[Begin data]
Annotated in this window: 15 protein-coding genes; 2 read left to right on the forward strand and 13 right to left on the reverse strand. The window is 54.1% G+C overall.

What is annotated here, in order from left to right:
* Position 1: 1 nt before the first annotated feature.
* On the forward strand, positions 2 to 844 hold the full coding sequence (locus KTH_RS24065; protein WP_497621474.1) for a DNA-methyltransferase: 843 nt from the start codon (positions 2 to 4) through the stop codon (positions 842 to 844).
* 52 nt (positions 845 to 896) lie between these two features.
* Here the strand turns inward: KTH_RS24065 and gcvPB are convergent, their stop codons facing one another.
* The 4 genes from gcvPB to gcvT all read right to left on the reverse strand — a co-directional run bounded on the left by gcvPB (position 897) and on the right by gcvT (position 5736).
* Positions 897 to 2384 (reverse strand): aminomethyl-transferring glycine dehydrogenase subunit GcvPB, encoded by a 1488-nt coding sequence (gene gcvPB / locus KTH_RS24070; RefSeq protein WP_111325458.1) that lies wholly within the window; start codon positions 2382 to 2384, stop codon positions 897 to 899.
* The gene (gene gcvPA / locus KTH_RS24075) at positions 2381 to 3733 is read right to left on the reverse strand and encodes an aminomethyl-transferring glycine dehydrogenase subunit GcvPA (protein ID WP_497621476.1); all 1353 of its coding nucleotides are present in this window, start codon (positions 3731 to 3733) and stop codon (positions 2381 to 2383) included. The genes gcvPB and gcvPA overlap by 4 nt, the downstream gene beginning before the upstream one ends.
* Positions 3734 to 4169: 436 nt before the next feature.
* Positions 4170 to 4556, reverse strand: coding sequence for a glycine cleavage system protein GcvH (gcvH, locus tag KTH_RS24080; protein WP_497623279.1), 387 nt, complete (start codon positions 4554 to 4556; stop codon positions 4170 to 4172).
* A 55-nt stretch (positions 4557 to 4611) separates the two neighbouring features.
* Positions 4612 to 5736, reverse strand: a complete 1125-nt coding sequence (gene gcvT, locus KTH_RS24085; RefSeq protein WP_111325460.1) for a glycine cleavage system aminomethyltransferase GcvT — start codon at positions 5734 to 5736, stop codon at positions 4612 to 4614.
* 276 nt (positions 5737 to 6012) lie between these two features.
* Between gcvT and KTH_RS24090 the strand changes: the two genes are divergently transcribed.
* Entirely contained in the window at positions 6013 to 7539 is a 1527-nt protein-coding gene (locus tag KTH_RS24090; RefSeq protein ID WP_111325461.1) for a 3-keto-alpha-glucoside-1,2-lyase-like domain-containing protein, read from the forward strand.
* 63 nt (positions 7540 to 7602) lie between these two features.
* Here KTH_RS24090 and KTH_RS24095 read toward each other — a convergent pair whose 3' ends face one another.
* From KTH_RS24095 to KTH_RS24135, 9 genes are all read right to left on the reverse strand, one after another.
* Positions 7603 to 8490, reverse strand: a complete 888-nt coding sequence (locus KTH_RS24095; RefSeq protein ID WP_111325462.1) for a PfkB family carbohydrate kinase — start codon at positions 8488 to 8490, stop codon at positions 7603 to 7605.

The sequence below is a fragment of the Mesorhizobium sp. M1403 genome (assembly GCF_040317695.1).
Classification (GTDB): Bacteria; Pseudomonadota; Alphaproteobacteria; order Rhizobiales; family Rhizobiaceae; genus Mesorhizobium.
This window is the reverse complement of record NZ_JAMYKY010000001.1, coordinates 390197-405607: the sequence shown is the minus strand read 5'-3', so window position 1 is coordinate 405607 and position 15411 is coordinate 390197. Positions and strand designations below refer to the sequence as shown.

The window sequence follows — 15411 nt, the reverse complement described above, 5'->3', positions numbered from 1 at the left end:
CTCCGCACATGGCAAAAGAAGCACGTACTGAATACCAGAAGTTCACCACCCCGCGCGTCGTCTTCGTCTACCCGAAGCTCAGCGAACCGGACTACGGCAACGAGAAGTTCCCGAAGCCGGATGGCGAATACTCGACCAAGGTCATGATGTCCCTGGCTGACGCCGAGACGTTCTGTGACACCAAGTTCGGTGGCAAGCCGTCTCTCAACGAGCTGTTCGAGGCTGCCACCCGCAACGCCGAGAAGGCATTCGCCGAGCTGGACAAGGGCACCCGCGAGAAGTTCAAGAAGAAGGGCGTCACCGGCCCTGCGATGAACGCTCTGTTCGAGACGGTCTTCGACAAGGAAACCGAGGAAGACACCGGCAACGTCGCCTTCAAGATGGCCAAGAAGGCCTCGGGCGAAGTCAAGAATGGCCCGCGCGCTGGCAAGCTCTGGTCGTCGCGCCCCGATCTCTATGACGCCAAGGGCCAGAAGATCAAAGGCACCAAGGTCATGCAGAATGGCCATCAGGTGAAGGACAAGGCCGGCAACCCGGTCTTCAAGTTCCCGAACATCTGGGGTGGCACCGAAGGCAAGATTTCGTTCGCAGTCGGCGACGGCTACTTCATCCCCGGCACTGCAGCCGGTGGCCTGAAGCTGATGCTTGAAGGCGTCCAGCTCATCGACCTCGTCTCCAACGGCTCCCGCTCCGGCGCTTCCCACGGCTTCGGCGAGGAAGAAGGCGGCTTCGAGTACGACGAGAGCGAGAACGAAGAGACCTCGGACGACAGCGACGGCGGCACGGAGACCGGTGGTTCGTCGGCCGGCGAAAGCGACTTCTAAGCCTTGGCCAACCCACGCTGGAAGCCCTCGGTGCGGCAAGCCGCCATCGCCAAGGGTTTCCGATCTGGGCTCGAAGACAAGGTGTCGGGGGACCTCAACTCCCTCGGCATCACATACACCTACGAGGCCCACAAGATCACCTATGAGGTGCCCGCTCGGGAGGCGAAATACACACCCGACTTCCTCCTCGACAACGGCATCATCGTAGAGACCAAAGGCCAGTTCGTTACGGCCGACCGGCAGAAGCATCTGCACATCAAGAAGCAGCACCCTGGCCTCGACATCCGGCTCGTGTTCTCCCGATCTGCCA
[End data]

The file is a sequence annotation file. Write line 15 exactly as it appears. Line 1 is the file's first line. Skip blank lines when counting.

* Between gcvT and KTH_RS24090 the strand changes: the two genes are divergently transcribed.